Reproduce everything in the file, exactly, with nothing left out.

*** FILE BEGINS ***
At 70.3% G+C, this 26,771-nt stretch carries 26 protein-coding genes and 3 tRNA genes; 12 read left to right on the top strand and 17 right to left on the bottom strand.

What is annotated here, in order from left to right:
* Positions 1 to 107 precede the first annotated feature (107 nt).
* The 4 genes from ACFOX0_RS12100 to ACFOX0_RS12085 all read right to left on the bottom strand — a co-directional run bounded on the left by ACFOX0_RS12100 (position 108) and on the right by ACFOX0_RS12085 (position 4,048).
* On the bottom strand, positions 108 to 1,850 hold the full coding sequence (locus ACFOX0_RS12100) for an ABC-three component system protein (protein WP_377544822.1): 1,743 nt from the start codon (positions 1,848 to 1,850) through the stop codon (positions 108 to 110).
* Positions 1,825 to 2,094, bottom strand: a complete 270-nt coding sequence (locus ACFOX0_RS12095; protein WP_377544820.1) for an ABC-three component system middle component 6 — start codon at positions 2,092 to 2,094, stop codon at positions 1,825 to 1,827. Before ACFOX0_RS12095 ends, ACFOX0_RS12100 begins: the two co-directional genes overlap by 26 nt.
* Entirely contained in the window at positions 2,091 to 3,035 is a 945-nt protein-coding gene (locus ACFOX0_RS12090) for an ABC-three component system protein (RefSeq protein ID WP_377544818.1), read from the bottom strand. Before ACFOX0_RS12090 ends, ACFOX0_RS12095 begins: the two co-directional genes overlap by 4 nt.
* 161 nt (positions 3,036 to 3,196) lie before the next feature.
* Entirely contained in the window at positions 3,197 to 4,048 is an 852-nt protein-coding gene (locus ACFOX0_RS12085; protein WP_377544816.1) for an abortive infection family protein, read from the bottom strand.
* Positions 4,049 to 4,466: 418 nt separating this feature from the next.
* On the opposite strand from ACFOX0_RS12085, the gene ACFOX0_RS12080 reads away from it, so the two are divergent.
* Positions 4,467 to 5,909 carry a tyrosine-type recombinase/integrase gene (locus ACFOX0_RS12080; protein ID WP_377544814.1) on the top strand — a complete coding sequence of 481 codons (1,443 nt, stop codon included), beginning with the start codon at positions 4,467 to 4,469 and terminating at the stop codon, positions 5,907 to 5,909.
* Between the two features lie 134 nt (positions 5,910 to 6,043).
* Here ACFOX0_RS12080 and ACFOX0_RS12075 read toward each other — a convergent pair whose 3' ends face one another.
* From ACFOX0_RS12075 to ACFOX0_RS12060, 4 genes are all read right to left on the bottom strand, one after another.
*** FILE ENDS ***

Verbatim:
At 70.3% G+C, this 26,771-nt stretch carries 26 protein-coding genes and 3 tRNA genes; 12 read left to right on the top strand and 17 right to left on the bottom strand.

What is annotated here, in order from left to right:
* Positions 1 to 107 precede the first annotated feature (107 nt).
* The 4 genes from ACFOX0_RS12100 to ACFOX0_RS12085 all read right to left on the bottom strand — a co-directional run bounded on the left by ACFOX0_RS12100 (position 108) and on the right by ACFOX0_RS12085 (position 4,048).
* On the bottom strand, positions 108 to 1,850 hold the full coding sequence (locus ACFOX0_RS12100) for an ABC-three component system protein (protein WP_377544822.1): 1,743 nt from the start codon (positions 1,848 to 1,850) through the stop codon (positions 108 to 110).
* Positions 1,825 to 2,094, bottom strand: a complete 270-nt coding sequence (locus ACFOX0_RS12095; protein WP_377544820.1) for an ABC-three component system middle component 6 — start codon at positions 2,092 to 2,094, stop codon at positions 1,825 to 1,827. Before ACFOX0_RS12095 ends, ACFOX0_RS12100 begins: the two co-directional genes overlap by 26 nt.
* Entirely contained in the window at positions 2,091 to 3,035 is a 945-nt protein-coding gene (locus ACFOX0_RS12090) for an ABC-three component system protein (RefSeq protein ID WP_377544818.1), read from the bottom strand. Before ACFOX0_RS12090 ends, ACFOX0_RS12095 begins: the two co-directional genes overlap by 4 nt.
* 161 nt (positions 3,036 to 3,196) lie before the next feature.
* Entirely contained in the window at positions 3,197 to 4,048 is an 852-nt protein-coding gene (locus ACFOX0_RS12085; protein WP_377544816.1) for an abortive infection family protein, read from the bottom strand.
* Positions 4,049 to 4,466: 418 nt separating this feature from the next.
* On the opposite strand from ACFOX0_RS12085, the gene ACFOX0_RS12080 reads away from it, so the two are divergent.
* Positions 4,467 to 5,909 carry a tyrosine-type recombinase/integrase gene (locus ACFOX0_RS12080; protein ID WP_377544814.1) on the top strand — a complete coding sequence of 481 codons (1,443 nt, stop codon included), beginning with the start codon at positions 4,467 to 4,469 and terminating at the stop codon, positions 5,907 to 5,909.
* Between the two features lie 134 nt (positions 5,910 to 6,043).
* Here ACFOX0_RS12080 and ACFOX0_RS12075 read toward each other — a convergent pair whose 3' ends face one another.
* From ACFOX0_RS12075 to ACFOX0_RS12060, 4 genes are all read right to left on the bottom strand, one after another.